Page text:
Hamas mounted the Oct. 7 attacks in part to lure Israeli forces into Gaza where they can use tunnels for ambushes, Reed said. They’re also likely to use civilians, and perhaps hostages, as shields to prevent Israeli troops from firing on their positions.
“It can be extremely bloody because the advantages that any modern military state has – long-range tank fires, precision weapons — those are great in the open,” Reed said. “But when you’re on a city street and you can only see 50 meters, the guy with a sniper rifle hidden someplace has just as much of advantage.”
Another lethal hazard for Israeli troops, Iranian-supplied improvised explosive devices. IEDs were the weapon of choice for outgunned insurgents fighting U.S. troops in Iraq and Afghanistan. Iran supplied insurgents in Iraq with a particularly lethal version known as explosively-formed penetrators. The projectiles from the bombs can slice through armor and spray molten metal inside a combat vehicle. The weapons claimed the lives of hundreds of U.S. troops in Iraq.
“What worries me are Iranian made EFPs,” said Scott Murray, a retired Air Force colonel and intelligence officer with extensive experience in the Middle East. “Just nasty, nasty. Terrible way to die. There was really nothing we could do about them. We spent a lot of time in 2007, ’08, tracking them.”
Iran has been a principal backer of Hamas, supplying it with weaponry for years.
The imperative and challenge to protect civilians and hostages
The estimated number of Hamas militants is a fraction Gaza’s population. Sorting out combatants is a devilish task. It’s a war crime to intentionally target civilians. But that doesn’t preclude attacks on legitimate military targets that wound or kill civilians.
“One the most legally complex operations in warfare – rooting out enemy fighters operating from a densely populated urban area – is compounded in this instance by the fear of harming the hostages, not to mention dealing with an enemy quite willing to use human shields, including Palestinian civilians,” said Charles Dunlap, an expert on military law at Duke University and retired Air Force general. “Another complication is determining in the chaos of combat who is a terrorist fighter, given they may dress identically to civilians and embed themselves among civilians.”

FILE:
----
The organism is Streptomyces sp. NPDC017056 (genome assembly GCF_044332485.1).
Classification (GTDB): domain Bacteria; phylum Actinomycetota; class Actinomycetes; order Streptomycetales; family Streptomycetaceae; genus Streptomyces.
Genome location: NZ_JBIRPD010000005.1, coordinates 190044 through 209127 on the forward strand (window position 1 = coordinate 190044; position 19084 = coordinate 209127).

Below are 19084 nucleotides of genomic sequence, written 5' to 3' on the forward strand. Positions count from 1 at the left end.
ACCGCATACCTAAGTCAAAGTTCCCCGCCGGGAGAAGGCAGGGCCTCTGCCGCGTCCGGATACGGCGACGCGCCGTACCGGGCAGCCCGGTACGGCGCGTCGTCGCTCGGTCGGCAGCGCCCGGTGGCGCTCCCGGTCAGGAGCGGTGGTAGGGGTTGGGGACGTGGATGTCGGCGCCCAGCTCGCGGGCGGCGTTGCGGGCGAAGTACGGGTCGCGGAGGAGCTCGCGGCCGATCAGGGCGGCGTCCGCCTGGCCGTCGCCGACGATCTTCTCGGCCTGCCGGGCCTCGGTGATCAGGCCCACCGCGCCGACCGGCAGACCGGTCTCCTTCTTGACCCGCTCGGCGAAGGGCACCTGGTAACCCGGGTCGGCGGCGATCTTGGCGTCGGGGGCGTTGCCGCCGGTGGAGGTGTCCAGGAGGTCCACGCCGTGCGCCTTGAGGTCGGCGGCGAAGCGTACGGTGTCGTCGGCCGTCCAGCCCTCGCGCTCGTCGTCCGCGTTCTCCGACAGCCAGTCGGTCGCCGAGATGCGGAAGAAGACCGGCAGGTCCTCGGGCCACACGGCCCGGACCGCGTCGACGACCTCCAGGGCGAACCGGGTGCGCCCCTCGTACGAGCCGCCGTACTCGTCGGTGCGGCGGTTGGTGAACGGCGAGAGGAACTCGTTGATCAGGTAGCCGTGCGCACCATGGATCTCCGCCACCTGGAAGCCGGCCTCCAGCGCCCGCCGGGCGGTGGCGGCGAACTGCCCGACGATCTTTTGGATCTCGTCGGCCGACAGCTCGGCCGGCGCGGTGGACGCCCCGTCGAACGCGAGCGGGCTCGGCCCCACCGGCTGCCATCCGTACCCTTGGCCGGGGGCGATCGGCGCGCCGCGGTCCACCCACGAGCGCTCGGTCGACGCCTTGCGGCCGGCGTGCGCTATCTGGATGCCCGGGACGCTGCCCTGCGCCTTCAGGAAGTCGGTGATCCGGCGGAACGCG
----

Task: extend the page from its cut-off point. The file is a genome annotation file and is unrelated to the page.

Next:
The Pentagon’s Law of War Manual details how civilians can lose legal protection, Dunlap said. Placing IEDs, for example, or supplying Hamas fighters with ammunition could make them lawful targets.
The law of armed conflict also accepts that civilians may be killed or wounded in lawful attacks, Dunlap said. Israel might legitimately attack a target, such as missile site that targets Israel, that causes civilian casualties.
“Regardless, commanders must still take all feasible actions to protect civilians and civilian objects,” he said.
With militants fighting in densely populated areas, and from tunnels beneath civilian buildings, the most feasible option may be evacuation to southern Gaza, Dunlap said. Israel has called for that type of evacuation.
“Still, even the most legally scrupulous military operation in an area like Gaza carries very serious potential for significant unintended civilian casualties,” Dunlap said.
The role of U.S. troops
The White House has asked Congress for more than $10 billion to support Israel, triple the annual military aid package. Air defense, like the Iron Dome interceptor system, is Israel’s most urgent need, Reed said. So far, the Pentagon and White House support for Israel has been an increasing flow of arms and the growing presence of a growing armada of warships and warplanes in the Middle East.
“While the U.S. is certainly reticent of being dragged into a widening conflict, the strong U.S. messaging and movement of U.S. forces to in the region to date, is likely designed to do two things,” Quantock said.
First, it’s meant to prevent further escalation from Iran and its proxy forces, Quantock said. Second, should deterrence fail, provide a breadth of military options for the White House.
“These options likely run the gamut – from simply continuing to provide aid to Israel to conducting decisive kinetic responses,” Quantock said.
Source: USA Today